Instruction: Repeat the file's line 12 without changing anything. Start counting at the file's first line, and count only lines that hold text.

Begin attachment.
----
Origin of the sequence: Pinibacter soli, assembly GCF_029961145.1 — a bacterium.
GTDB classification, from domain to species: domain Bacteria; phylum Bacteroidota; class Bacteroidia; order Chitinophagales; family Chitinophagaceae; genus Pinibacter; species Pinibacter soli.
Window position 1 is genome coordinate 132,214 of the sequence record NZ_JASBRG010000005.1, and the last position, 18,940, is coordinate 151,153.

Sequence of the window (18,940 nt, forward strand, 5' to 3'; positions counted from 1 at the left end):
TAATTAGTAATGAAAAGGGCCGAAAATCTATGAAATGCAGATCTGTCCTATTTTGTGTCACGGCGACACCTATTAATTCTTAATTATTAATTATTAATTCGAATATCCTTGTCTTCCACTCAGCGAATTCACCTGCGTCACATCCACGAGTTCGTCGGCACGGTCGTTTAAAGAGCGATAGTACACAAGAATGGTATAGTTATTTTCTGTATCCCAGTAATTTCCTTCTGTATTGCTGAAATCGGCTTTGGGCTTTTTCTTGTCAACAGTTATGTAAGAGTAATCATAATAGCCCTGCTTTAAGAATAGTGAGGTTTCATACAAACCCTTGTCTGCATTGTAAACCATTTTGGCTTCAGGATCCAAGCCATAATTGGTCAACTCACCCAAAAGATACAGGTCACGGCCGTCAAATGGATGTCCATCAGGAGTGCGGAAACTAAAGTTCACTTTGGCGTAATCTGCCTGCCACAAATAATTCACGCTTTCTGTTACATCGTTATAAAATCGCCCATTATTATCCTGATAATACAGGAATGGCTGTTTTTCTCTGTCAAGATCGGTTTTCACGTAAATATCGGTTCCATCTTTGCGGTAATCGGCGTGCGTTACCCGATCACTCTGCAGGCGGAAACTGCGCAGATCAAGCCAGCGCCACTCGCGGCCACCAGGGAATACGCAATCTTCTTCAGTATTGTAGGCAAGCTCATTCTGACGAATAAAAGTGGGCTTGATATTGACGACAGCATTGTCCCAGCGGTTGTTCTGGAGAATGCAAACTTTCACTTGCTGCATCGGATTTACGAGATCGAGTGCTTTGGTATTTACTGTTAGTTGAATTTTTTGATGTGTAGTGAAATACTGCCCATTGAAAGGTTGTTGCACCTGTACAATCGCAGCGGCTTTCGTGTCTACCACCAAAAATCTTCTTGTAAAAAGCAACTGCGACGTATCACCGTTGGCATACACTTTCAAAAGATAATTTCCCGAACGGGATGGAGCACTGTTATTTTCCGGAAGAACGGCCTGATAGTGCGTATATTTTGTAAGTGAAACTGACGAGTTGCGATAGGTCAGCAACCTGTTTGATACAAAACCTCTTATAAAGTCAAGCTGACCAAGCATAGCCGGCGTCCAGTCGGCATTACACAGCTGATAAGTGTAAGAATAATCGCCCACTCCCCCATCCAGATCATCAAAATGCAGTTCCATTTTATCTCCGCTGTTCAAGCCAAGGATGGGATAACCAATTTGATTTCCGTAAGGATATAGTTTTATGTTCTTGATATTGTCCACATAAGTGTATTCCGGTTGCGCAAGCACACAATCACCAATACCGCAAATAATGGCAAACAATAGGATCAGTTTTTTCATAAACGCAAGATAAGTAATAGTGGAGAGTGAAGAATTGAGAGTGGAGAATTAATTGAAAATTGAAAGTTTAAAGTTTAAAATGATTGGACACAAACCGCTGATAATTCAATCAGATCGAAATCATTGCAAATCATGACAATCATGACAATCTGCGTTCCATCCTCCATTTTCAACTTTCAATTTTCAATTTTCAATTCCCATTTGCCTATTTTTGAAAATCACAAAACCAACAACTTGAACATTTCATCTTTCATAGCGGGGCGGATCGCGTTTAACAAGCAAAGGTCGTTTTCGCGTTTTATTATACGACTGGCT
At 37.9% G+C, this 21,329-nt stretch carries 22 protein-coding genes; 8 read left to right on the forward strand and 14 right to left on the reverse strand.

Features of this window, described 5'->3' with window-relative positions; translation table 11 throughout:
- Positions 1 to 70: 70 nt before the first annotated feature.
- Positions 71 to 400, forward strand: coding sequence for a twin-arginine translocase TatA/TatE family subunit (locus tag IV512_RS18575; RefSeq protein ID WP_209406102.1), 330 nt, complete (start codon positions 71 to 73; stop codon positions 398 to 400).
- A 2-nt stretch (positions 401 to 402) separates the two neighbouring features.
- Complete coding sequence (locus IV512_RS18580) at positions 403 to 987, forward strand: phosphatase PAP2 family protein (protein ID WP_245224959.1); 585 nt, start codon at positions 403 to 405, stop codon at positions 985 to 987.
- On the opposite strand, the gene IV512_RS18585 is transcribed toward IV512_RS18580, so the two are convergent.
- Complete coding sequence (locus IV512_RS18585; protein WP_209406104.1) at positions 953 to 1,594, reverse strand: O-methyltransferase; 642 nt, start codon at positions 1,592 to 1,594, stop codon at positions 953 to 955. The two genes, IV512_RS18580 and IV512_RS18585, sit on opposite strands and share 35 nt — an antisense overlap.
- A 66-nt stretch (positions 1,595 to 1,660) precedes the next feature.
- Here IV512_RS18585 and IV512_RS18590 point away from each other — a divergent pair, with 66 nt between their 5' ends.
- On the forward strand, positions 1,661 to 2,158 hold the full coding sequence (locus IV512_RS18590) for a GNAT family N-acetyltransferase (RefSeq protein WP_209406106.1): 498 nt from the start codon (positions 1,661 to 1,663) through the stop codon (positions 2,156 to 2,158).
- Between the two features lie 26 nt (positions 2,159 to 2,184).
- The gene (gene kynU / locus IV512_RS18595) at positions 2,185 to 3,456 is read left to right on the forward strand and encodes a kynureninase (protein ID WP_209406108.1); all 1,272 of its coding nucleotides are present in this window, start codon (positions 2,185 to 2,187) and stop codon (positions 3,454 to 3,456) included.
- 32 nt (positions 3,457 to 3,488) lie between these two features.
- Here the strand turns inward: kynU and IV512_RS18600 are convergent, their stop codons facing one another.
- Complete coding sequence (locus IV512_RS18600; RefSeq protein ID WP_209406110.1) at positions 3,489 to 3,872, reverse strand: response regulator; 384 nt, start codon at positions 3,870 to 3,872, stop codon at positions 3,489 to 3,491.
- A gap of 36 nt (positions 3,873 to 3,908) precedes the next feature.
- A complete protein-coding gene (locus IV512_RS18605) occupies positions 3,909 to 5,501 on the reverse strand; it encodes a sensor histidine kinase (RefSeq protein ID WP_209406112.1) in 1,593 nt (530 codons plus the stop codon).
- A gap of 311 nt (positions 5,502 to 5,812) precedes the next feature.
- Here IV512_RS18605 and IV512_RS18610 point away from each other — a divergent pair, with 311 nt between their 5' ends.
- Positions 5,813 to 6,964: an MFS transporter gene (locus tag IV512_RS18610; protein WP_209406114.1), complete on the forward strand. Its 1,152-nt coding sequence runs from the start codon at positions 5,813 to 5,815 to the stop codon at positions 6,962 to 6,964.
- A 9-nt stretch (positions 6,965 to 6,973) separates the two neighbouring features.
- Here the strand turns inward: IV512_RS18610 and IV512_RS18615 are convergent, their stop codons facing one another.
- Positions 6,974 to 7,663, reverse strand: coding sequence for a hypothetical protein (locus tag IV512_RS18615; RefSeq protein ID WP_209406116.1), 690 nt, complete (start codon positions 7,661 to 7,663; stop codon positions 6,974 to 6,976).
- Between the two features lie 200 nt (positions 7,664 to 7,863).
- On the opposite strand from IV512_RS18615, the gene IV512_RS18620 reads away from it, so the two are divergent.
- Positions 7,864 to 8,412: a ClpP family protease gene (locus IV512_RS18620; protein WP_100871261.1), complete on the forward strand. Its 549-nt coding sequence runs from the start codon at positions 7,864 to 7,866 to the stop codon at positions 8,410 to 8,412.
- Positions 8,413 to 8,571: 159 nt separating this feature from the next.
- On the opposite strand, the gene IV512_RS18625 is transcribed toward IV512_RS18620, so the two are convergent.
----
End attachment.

- On the opposite strand, the gene IV512_RS18585 is transcribed toward IV512_RS18580, so the two are convergent.